The motion that I proposed and that passed the County Commission on a unanimous vote last Tuesday (11/8) is appended to the end of this message. I discussed its implications with GREC officials two days later.

What GREC officials explained is that the whooshing “jet engine” sound is coming from the top of the stack; the stack is a tube through which fast-moving exhaust is creating a horn effect. They have designed and ordered baffles to act as a muffler, and they expect them to be installed within weeks. Other sounds that I clearly heard, of clanking and squeaking machinery (from fuel handling and conveyors), has been acknowledged and is being worked on.

GREC also recognizes the problems of fugitive dust, and they are looking at solutions including re-locating the main fuel stack, misting, changing operational procedures, etc.

My opinion, which I expressed to them, is that the solution is ultimately going to require containment in structures such as silos, bunkers, or other buildings, and that the sooner all parties come to this conclusion and started dealing with it, the better.

You are being impacted with the brunt of the biomass plant, and this is an unfair burden. It is difficult to be patient under these circumstances, and we are doing what we can to pressure GREC into making the additional investments that will be needed to make the problems disappear. My recommendation is to keep reporting the noise, odor, and dust issues; organizing this information is important as it will help in regulatory or legal proceedings in the future.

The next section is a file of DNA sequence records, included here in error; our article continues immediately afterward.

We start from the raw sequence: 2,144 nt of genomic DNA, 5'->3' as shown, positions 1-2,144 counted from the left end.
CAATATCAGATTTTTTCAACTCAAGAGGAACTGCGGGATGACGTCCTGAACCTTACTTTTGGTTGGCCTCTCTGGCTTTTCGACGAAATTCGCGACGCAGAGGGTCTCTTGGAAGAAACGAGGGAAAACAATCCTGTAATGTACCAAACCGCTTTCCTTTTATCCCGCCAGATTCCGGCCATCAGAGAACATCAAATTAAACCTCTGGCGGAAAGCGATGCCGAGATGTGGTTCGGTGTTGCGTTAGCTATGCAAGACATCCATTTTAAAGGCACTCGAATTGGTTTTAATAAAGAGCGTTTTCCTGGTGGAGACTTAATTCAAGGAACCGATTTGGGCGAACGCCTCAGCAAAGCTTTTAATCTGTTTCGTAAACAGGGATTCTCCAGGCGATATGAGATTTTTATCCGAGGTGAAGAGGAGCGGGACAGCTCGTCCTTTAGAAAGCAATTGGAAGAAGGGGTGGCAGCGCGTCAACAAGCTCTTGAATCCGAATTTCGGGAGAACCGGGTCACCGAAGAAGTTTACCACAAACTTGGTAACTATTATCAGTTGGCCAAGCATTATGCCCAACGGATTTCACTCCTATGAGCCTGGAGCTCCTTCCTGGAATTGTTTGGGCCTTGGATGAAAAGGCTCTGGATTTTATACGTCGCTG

What is not useful, and can cause your message to become distorted or discounted, are unsubstantiated claims, conspiracy theories, or accusations that nobody cares.

I have been involved in many environmental battles over the decades, and there are lessons from battles won and battles lost that are instructive.

As somebody who supports biomass as a bridge fuel into a more sustainable future, nobody is more disappointed than myself about how the start-up of this plant has gone. Getting to the best possible solution is going to require balancing diplomacy with regulatory and legal muscle, and my hope is that you will help us recognize when one or the other is most likely to lead to success.

Please feel free to contact me at any time with your thoughts,


Robert Hutchinson

Alachua County Commissioner

(352) 256-6043 [cell]



10/14: Now the the biomass plant is coming online we’re finding out that even the opponents under-estimated the cost, much less the noise pollution and the dust pollution. What I want to know is where are our former Mayors, Pegeen Hanrahan and Craig Lowe, now that this is all coming to light? They fired the man that was in charge of GRU who told them it was going to be too expensive. As soon as the plant was forced down everyone’s throat, they ran around the County patting themselves on the back. I think it’s time they answered for it. Now!. (Oct, 14 2012 – Speaking Out, Sun, 2B)


10/14: Judy Hooker: Victims of the biomass plant

By Judy Hooker – Special to The Sun

Published: Monday, October 14, 2013 at 6:01 a.m.

The city of Gainesville government isn’t the intelligent, forward thinking group I would have imagined. Wasn’t the Koppers site enough? Is it somehow cool to victimize an otherwise beautiful community for financial gain? People and wildlife alike will pay a huge price for your callous actions.